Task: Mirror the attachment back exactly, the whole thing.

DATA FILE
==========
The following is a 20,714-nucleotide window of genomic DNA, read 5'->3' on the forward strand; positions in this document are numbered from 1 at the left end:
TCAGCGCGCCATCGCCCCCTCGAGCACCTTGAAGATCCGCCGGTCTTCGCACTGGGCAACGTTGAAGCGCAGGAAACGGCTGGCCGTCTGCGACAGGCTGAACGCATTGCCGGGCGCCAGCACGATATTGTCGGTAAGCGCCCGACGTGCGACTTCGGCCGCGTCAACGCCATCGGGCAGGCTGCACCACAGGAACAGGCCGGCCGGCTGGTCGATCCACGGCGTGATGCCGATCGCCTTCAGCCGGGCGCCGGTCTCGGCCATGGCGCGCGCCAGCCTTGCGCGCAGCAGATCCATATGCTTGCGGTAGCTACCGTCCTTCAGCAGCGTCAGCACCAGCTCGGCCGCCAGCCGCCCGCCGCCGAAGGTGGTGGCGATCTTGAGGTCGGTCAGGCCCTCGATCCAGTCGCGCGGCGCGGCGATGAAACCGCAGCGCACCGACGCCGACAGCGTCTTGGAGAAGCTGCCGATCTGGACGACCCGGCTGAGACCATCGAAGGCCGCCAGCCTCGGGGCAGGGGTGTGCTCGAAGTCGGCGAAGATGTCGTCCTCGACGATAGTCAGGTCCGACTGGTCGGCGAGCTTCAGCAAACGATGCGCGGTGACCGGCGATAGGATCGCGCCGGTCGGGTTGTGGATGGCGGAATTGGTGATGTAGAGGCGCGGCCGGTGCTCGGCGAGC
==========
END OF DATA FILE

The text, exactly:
The following is a 20,714-nucleotide window of genomic DNA, read 5'->3' on the forward strand; positions in this document are numbered from 1 at the left end:
TCAGCGCGCCATCGCCCCCTCGAGCACCTTGAAGATCCGCCGGTCTTCGCACTGGGCAACGTTGAAGCGCAGGAAACGGCTGGCCGTCTGCGACAGGCTGAACGCATTGCCGGGCGCCAGCACGATATTGTCGGTAAGCGCCCGACGTGCGACTTCGGCCGCGTCAACGCCATCGGGCAGGCTGCACCACAGGAACAGGCCGGCCGGCTGGTCGATCCACGGCGTGATGCCGATCGCCTTCAGCCGGGCGCCGGTCTCGGCCATGGCGCGCGCCAGCCTTGCGCGCAGCAGATCCATATGCTTGCGGTAGCTACCGTCCTTCAGCAGCGTCAGCACCAGCTCGGCCGCCAGCCGCCCGCCGCCGAAGGTGGTGGCGATCTTGAGGTCGGTCAGGCCCTCGATCCAGTCGCGCGGCGCGGCGATGAAACCGCAGCGCACCGACGCCGACAGCGTCTTGGAGAAGCTGCCGATCTGGACGACCCGGCTGAGACCATCGAAGGCCGCCAGCCTCGGGGCAGGGGTGTGCTCGAAGTCGGCGAAGATGTCGTCCTCGACGATAGTCAGGTCCGACTGGTCGGCGAGCTTCAGCAAACGATGCGCGGTGACCGGCGATAGGATCGCGCCGGTCGGGTTGTGGATGGCGGAATTGGTGATGTAGAGGCGCGGCCGGTGCTCGGCGAGC